|Curb appeal? How about curb indifference.|
To be fair, it did have some charm when we moved in. The octagon window is a prime example of that. But the landscaping had obviously been neglected other than mowing, and there were lots of other aspects of the exterior that were clearly long-ignored. However, our inspection revealed that roof and the siding were in good shape, and everything was structurally a-ok. Woot!
We have a long to-do list for the exterior of our house, and much of it hasn't really been fleshed out yet. It's not a big deal though, because of an agreement that we made. We have spent a lot of time and energy improving the interior of our house so far, and we want to make sure we don't outpace ourselves financially or rush into decisions and then regret them later. So, to that end, we have agreed that this year we will have a landscaping budget of $0. Yes, the Lawn Nazi herself has agreed to step down and only make improvements that ring in with the price tag of free.
Here's what we've done with the exterior of the house so far.
Let's start with a familiar view: The McChevron.
|Can you smell the french fries?|
This is the view of our backyard. You can see bark chips toward the fence-line. There are a few wood landscaping beams nailed into the ground, presumably to keep the wood chips out of the grass (we have a theory that a swing set used to live there). Unfortunately, landscaping beams can't keep grass out of wood chips. Or blackberries, or holly, or maple trees, or cedar trees- all of which are volunteering towards the far left corner.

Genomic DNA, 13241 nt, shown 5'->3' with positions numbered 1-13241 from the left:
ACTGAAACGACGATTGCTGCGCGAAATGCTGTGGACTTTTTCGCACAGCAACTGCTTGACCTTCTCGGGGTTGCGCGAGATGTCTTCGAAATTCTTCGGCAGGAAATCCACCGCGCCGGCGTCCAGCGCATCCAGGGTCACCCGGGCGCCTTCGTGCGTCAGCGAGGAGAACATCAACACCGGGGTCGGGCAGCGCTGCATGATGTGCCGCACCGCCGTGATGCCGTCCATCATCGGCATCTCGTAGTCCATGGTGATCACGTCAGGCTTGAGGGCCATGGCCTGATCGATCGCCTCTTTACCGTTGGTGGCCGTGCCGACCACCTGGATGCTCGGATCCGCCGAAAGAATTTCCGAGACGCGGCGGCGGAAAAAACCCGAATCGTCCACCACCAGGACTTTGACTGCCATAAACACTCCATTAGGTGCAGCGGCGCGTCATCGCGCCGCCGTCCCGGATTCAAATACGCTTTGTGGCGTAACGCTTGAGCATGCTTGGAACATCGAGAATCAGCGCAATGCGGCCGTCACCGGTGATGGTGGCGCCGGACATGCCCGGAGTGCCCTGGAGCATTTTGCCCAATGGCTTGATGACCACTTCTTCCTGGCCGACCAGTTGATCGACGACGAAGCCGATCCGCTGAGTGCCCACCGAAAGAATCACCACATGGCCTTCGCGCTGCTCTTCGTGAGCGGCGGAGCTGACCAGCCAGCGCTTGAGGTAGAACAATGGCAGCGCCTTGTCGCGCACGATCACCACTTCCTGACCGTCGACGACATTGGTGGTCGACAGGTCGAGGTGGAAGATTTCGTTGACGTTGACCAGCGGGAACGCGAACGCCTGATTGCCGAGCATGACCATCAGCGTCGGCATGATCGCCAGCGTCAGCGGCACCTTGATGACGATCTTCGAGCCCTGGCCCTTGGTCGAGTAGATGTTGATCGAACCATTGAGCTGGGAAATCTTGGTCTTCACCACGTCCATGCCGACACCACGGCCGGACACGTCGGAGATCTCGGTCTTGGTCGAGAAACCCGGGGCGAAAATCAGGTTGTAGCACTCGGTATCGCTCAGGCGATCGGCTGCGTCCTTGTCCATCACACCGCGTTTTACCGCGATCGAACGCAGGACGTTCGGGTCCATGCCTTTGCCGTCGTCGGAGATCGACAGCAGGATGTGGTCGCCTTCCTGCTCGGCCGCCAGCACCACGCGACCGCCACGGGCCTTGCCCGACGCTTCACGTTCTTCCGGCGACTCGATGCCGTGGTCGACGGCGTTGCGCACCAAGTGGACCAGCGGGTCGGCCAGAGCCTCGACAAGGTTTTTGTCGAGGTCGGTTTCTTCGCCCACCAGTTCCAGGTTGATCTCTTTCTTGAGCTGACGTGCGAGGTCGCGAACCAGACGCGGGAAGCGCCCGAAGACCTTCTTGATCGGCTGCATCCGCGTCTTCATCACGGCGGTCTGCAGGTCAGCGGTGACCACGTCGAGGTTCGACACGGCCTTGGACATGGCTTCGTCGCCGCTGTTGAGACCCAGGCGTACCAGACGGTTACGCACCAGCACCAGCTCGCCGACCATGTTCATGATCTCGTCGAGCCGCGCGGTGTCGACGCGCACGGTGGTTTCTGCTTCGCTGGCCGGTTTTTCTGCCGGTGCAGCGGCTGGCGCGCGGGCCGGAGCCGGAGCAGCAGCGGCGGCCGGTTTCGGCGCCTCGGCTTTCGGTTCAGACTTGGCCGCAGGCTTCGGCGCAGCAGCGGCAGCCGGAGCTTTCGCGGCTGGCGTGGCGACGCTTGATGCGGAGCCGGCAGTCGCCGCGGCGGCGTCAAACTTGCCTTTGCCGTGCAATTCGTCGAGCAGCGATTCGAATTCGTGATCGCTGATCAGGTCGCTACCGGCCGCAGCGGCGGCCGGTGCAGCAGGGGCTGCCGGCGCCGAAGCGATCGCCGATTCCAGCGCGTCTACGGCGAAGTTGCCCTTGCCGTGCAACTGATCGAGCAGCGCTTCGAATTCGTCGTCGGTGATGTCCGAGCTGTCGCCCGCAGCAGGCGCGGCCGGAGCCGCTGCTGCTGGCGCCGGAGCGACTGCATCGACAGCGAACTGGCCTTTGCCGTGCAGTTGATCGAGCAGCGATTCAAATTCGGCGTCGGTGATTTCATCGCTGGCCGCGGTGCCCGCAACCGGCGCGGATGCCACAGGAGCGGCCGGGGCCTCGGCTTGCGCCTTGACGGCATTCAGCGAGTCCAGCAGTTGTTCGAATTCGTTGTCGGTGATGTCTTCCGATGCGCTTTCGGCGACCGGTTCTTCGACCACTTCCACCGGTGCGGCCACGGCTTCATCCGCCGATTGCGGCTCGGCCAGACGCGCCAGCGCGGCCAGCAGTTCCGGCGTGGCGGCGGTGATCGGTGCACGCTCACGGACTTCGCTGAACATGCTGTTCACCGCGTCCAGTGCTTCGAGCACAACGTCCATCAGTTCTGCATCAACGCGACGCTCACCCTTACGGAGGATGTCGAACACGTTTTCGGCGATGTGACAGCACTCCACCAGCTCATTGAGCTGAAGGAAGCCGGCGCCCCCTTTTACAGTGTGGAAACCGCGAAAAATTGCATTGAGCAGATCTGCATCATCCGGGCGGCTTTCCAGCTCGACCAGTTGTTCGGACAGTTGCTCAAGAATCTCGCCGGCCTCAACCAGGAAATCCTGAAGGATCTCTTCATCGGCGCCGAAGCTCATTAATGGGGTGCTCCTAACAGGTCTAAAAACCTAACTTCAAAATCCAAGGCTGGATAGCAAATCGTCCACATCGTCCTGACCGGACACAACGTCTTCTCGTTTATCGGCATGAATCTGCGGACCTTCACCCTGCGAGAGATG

Here's an updated view. See that large dead patch front and center? That's where the infamous hot tub on blocks used to live. Obviously, we have removed both the hot tub and the blocks. But since we don't have any grass seed and it's not in the budget, it's having to fill in on its own. The pavers to the right were also under the hot tub on blocks. They are currently residing at that side of the house to help the dogs negotiate the doggie door with minimal face-planting and to keep our smoker from being totally overcome with weeds.
There has been talk about putting a storage shed out in the bark chip area- our garage is really stuffed and we'd like to have separate places for his projects and her projects. I think that even though Steve is enamored with the idea of a shop of his own, it'll end up being too much of a hassle to run electricity out there. Potting shed? No electricity needed.
From the opposite end of the back yard, things look mercifully less disheveled.
|At least these people mow their lawn.|
You can see the small patio, currently crowded with a dining table/chairs and a rickety ladder that I got from my parents (I've got potted plant display ideas for miles with that ladder, but no budget, so there it sits). The sliding doors lead to our master bedroom and the side door leads into the garage. You can see the slope of the yard a little better here, and you can tell exactly how lumpy it is. We're waiting on landscaping ideas here for a while, as well. We know we're probably going to have to pull up the sod, grade, and seed at some point. We'd also like to somehow make that patio more serviceable. We've considered widening it and adding stairs, and actually got a quote to do so from a contractor that my Dad, the former construction superintendent, recommended for his great work and reasonable prices. "Sticker shock" doesn't quite cover our reaction to the quote. For basic broomed concrete- 20 feet of driveway, two stairs attached to this patio, and a 20 foot walkway down the side yard we were quoted $3000 for the concrete and $5000 for prep work. Sorry, we don't have an extra $8000 laying around. We decided to take our time and do it ourselves, thank you.